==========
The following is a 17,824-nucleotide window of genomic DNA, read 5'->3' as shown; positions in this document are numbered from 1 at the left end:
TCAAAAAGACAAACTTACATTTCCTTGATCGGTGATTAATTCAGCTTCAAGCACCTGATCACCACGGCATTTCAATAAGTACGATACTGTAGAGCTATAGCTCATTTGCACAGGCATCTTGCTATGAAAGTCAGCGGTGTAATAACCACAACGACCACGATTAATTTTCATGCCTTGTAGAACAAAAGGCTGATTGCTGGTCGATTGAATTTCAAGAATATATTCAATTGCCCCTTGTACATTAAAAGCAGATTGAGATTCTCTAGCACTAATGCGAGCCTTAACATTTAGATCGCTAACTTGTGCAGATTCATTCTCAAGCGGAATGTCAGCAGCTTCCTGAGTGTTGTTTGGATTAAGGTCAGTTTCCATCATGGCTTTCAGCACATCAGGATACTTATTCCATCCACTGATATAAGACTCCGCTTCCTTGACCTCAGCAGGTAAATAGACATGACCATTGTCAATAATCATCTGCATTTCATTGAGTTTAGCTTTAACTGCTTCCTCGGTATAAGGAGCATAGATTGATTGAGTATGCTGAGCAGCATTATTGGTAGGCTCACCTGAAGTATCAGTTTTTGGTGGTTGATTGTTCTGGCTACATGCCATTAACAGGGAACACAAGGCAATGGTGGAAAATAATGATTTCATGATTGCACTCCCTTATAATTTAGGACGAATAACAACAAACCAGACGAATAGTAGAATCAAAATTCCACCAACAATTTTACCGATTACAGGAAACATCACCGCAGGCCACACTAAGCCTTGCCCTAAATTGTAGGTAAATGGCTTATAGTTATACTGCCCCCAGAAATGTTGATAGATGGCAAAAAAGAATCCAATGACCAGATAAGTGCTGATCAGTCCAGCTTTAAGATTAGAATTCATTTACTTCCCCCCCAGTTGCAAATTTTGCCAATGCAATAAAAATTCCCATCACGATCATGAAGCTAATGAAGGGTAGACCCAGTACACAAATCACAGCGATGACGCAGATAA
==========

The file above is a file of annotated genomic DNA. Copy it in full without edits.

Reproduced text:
The following is a 17,824-nucleotide window of genomic DNA, read 5'->3' as shown; positions in this document are numbered from 1 at the left end:
TCAAAAAGACAAACTTACATTTCCTTGATCGGTGATTAATTCAGCTTCAAGCACCTGATCACCACGGCATTTCAATAAGTACGATACTGTAGAGCTATAGCTCATTTGCACAGGCATCTTGCTATGAAAGTCAGCGGTGTAATAACCACAACGACCACGATTAATTTTCATGCCTTGTAGAACAAAAGGCTGATTGCTGGTCGATTGAATTTCAAGAATATATTCAATTGCCCCTTGTACATTAAAAGCAGATTGAGATTCTCTAGCACTAATGCGAGCCTTAACATTTAGATCGCTAACTTGTGCAGATTCATTCTCAAGCGGAATGTCAGCAGCTTCCTGAGTGTTGTTTGGATTAAGGTCAGTTTCCATCATGGCTTTCAGCACATCAGGATACTTATTCCATCCACTGATATAAGACTCCGCTTCCTTGACCTCAGCAGGTAAATAGACATGACCATTGTCAATAATCATCTGCATTTCATTGAGTTTAGCTTTAACTGCTTCCTCGGTATAAGGAGCATAGATTGATTGAGTATGCTGAGCAGCATTATTGGTAGGCTCACCTGAAGTATCAGTTTTTGGTGGTTGATTGTTCTGGCTACATGCCATTAACAGGGAACACAAGGCAATGGTGGAAAATAATGATTTCATGATTGCACTCCCTTATAATTTAGGACGAATAACAACAAACCAGACGAATAGTAGAATCAAAATTCCACCAACAATTTTACCGATTACAGGAAACATCACCGCAGGCCACACTAAGCCTTGCCCTAAATTGTAGGTAAATGGCTTATAGTTATACTGCCCCCAGAAATGTTGATAGATGGCAAAAAAGAATCCAATGACCAGATAAGTGCTGATCAGTCCAGCTTTAAGATTAGAATTCATTTACTTCCCCCCCAGTTGCAAATTTTGCCAATGCAATAAAAATTCCCATCACGATCATGAAGCTAATGAAGGGTAGACCCAGTACACAAATCACAGCGATGACGCAGATAA